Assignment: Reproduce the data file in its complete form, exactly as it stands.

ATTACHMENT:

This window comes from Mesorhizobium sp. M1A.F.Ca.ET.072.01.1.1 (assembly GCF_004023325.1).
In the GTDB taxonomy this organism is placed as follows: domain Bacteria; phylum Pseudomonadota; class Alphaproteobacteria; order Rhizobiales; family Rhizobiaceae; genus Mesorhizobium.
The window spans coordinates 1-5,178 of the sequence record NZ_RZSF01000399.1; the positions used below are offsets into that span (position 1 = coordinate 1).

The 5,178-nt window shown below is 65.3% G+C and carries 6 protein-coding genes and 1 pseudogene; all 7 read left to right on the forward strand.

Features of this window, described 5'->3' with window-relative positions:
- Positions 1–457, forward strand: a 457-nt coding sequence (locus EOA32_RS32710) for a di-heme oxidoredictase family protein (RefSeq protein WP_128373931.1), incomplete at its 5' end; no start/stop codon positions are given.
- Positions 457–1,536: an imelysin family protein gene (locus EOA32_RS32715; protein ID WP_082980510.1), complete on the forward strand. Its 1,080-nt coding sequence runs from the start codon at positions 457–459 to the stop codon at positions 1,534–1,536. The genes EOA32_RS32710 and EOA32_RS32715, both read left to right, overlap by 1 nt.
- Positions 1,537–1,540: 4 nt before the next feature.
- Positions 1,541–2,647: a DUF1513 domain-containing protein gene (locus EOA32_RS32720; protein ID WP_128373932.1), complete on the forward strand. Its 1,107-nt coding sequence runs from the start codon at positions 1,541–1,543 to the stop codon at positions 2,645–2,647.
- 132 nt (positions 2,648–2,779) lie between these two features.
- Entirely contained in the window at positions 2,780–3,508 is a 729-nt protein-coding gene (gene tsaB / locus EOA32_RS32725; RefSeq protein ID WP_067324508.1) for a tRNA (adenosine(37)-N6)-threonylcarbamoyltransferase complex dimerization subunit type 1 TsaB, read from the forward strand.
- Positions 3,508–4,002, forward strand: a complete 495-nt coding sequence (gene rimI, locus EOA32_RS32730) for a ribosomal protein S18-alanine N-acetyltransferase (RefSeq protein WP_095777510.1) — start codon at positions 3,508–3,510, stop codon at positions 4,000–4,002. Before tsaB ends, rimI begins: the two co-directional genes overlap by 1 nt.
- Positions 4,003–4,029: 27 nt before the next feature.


This window comes from Mesorhizobium sp. M1A.F.Ca.ET.072.01.1.1 (assembly GCF_004023325.1).
In the GTDB taxonomy this organism is placed as follows: domain Bacteria; phylum Pseudomonadota; class Alphaproteobacteria; order Rhizobiales; family Rhizobiaceae; genus Mesorhizobium.
The window spans coordinates 1-5,178 of the sequence record NZ_RZSF01000399.1; the positions used below are offsets into that span (position 1 = coordinate 1).

The 5,178-nt window shown below is 65.3% G+C and carries 6 protein-coding genes and 1 pseudogene; all 7 read left to right on the forward strand.

Features of this window, described 5'->3' with window-relative positions:
- Positions 1–457, forward strand: a 457-nt coding sequence (locus EOA32_RS32710) for a di-heme oxidoredictase family protein (RefSeq protein WP_128373931.1), incomplete at its 5' end; no start/stop codon positions are given.
- Positions 457–1,536: an imelysin family protein gene (locus EOA32_RS32715; protein ID WP_082980510.1), complete on the forward strand. Its 1,080-nt coding sequence runs from the start codon at positions 457–459 to the stop codon at positions 1,534–1,536. The genes EOA32_RS32710 and EOA32_RS32715, both read left to right, overlap by 1 nt.
- Positions 1,537–1,540: 4 nt before the next feature.
- Positions 1,541–2,647: a DUF1513 domain-containing protein gene (locus EOA32_RS32720; protein ID WP_128373932.1), complete on the forward strand. Its 1,107-nt coding sequence runs from the start codon at positions 1,541–1,543 to the stop codon at positions 2,645–2,647.
- 132 nt (positions 2,648–2,779) lie between these two features.
- Entirely contained in the window at positions 2,780–3,508 is a 729-nt protein-coding gene (gene tsaB / locus EOA32_RS32725; RefSeq protein ID WP_067324508.1) for a tRNA (adenosine(37)-N6)-threonylcarbamoyltransferase complex dimerization subunit type 1 TsaB, read from the forward strand.
- Positions 3,508–4,002, forward strand: a complete 495-nt coding sequence (gene rimI, locus EOA32_RS32730) for a ribosomal protein S18-alanine N-acetyltransferase (RefSeq protein WP_095777510.1) — start codon at positions 3,508–3,510, stop codon at positions 4,000–4,002. Before tsaB ends, rimI begins: the two co-directional genes overlap by 1 nt.
- Positions 4,003–4,029: 27 nt before the next feature.